I'm going to be recording some audio in a studio, and would like to also document each take by video. Then I can put together a live video when I'm done the audio track.

My question is, how!?

I could

a) leave a marker in both the audio and video track by clapping into a mic, giving me a placeholder to manually line them up...


b) somehow sync my Pro Tools rig to my Canon T3i (or a laptop with the Canon connected to it) so that I have a single transport control, and a serial number on each take, both audio and video...

I'm familiar with most aspects of Pro Tools, but very new to video....

2 Answers 2


I would go with the clapper method, I have been using it for some time and never had an issue with it. As mentioned it will drift over time but this depends on clip length. Movies and the such typically contain short clips so the drift wont be a huge issue. If you are shooting something like an interview that may just be one long running shot you may notice more drift.

As for syncing them with the T3i I dont know of a way to do it as I dont know if the T3i can output a time code or take on in, or output a sync pulse of any kind for that matter. That being said I dont own one so I'm not totally sure of this.

Another option is to use a third unit to capture both audio and video. By routing the video from the camera into a recording deck and routing the audio from your mixer or preamp into the same deck you can record on a single storage medium with multiple sources, this will prevent you from having to sync later. These kinds of rigs tend to be less portable and if you are shooting in the field this may not be a reality.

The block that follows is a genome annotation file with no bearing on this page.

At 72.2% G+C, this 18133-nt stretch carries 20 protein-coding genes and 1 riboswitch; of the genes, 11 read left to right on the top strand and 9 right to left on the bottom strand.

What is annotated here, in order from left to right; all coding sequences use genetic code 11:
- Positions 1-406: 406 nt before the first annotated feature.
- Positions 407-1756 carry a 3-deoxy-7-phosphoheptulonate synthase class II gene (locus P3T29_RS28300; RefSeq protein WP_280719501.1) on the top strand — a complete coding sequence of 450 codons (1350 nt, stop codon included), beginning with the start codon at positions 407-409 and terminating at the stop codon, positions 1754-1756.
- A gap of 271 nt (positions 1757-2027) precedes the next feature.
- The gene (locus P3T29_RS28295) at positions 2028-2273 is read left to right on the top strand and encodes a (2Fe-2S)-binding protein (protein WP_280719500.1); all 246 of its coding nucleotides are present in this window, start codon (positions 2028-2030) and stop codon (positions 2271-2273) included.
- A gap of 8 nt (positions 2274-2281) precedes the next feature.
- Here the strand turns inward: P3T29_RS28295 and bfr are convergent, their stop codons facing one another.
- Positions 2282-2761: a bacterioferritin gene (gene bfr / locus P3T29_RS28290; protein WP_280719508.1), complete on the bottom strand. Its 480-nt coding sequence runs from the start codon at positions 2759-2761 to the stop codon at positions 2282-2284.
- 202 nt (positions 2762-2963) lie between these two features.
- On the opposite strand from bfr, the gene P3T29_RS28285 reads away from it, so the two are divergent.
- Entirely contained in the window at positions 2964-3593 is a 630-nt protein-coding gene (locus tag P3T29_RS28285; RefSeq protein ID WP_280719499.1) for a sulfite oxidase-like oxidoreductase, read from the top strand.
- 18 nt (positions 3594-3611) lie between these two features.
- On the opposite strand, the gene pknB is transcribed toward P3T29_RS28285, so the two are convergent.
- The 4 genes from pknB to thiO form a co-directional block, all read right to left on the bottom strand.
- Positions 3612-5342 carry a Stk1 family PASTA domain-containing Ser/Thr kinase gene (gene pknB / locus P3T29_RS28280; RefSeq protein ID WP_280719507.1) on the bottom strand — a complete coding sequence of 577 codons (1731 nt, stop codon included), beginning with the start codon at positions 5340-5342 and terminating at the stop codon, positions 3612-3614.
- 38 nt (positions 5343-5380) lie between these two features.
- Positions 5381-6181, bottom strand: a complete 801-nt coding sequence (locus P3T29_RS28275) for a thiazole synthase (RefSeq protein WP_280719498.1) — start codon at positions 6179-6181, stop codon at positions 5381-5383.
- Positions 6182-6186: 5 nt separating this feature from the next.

• I'm going to clap it. The clips won't be longer than 2 minutes at a time, and I'm going to try Pluraleyes to match them all together afterwards.
    – derjur
    Commented Dec 2, 2014 at 18:12

here are a few clues :

  • as your protools rig and the camera do not share a common clock reference, their respective speeds will slowly drift and you will notice that on long takes, even if you sync their starting point, they will end slightly out of sync on the editing software timeline.

  • the easiest workflow in your case, because it doesn't require any additional gear, is to use the clapping methode you mention. You could also record a raw mix out of the protools into the camera and use this track as an help to resync these two elements.

  • be careful that audio+video post production requires the audio to be recorded at 48 kHz, whereas your music workflow is probably based on a 44.1 kHz protools session. You might have to process your final mix (@44.1) to do a sampling frequency conversion (to 48 kHz) to import audio into your picture editing software.

Another option is to use the Pluraleyes software (http://www.redgiant.com/products/all/pluraleyes/) that will auto-magically synchronise your video elements containing the raw mix with your audio files, provided the raw mix on the camera is quite similar to your final mix.

  • Thanks for the tip! I'm not terribly worried about drift, since the clips will all be relatively short. I'll give that software a look though. Automation is certainly friendly.
    – derjur
    Commented Nov 29, 2014 at 13:37

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